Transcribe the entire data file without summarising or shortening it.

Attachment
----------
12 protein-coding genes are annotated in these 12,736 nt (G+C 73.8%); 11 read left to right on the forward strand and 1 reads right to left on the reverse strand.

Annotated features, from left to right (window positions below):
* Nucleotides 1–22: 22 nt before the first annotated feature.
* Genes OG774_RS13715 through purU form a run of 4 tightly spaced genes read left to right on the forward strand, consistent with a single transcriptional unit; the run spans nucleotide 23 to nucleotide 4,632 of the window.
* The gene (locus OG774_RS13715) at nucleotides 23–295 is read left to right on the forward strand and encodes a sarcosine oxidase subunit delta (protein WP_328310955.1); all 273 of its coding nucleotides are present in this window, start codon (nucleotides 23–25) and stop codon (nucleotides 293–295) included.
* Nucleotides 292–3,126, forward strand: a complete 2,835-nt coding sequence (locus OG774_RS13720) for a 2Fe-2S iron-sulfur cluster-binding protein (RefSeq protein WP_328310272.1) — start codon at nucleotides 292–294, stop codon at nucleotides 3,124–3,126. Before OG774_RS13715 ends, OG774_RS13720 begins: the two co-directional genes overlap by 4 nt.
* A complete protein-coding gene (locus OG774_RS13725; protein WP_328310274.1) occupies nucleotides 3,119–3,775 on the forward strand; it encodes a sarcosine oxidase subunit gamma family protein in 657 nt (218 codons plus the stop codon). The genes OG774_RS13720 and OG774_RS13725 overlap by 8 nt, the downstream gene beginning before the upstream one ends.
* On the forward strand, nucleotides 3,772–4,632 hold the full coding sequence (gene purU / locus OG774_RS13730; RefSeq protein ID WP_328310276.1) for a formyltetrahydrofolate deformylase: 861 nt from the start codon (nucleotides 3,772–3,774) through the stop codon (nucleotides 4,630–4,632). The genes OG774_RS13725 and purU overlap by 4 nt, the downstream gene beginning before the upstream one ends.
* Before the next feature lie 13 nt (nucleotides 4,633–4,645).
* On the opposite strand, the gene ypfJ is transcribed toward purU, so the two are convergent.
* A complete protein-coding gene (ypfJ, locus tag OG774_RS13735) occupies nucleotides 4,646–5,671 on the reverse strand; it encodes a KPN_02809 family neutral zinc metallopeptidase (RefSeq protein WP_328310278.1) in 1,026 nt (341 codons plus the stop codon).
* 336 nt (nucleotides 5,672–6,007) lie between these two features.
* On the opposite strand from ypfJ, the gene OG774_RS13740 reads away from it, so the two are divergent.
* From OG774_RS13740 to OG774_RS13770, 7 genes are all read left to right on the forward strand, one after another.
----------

12 protein-coding genes are annotated in these 12,736 nt (G+C 73.8%); 11 read left to right on the forward strand and 1 reads right to left on the reverse strand.

Annotated features, from left to right (window positions below):
* Nucleotides 1–22: 22 nt before the first annotated feature.
* Genes OG774_RS13715 through purU form a run of 4 tightly spaced genes read left to right on the forward strand, consistent with a single transcriptional unit; the run spans nucleotide 23 to nucleotide 4,632 of the window.
* The gene (locus OG774_RS13715) at nucleotides 23–295 is read left to right on the forward strand and encodes a sarcosine oxidase subunit delta (protein WP_328310955.1); all 273 of its coding nucleotides are present in this window, start codon (nucleotides 23–25) and stop codon (nucleotides 293–295) included.
* Nucleotides 292–3,126, forward strand: a complete 2,835-nt coding sequence (locus OG774_RS13720) for a 2Fe-2S iron-sulfur cluster-binding protein (RefSeq protein WP_328310272.1) — start codon at nucleotides 292–294, stop codon at nucleotides 3,124–3,126. Before OG774_RS13715 ends, OG774_RS13720 begins: the two co-directional genes overlap by 4 nt.
* A complete protein-coding gene (locus OG774_RS13725; protein WP_328310274.1) occupies nucleotides 3,119–3,775 on the forward strand; it encodes a sarcosine oxidase subunit gamma family protein in 657 nt (218 codons plus the stop codon). The genes OG774_RS13720 and OG774_RS13725 overlap by 8 nt, the downstream gene beginning before the upstream one ends.
* On the forward strand, nucleotides 3,772–4,632 hold the full coding sequence (gene purU / locus OG774_RS13730; RefSeq protein ID WP_328310276.1) for a formyltetrahydrofolate deformylase: 861 nt from the start codon (nucleotides 3,772–3,774) through the stop codon (nucleotides 4,630–4,632). The genes OG774_RS13725 and purU overlap by 4 nt, the downstream gene beginning before the upstream one ends.
* Before the next feature lie 13 nt (nucleotides 4,633–4,645).
* On the opposite strand, the gene ypfJ is transcribed toward purU, so the two are convergent.
* A complete protein-coding gene (ypfJ, locus tag OG774_RS13735) occupies nucleotides 4,646–5,671 on the reverse strand; it encodes a KPN_02809 family neutral zinc metallopeptidase (RefSeq protein WP_328310278.1) in 1,026 nt (341 codons plus the stop codon).
* 336 nt (nucleotides 5,672–6,007) lie between these two features.
* On the opposite strand from ypfJ, the gene OG774_RS13740 reads away from it, so the two are divergent.
* From OG774_RS13740 to OG774_RS13770, 7 genes are all read left to right on the forward strand, one after another.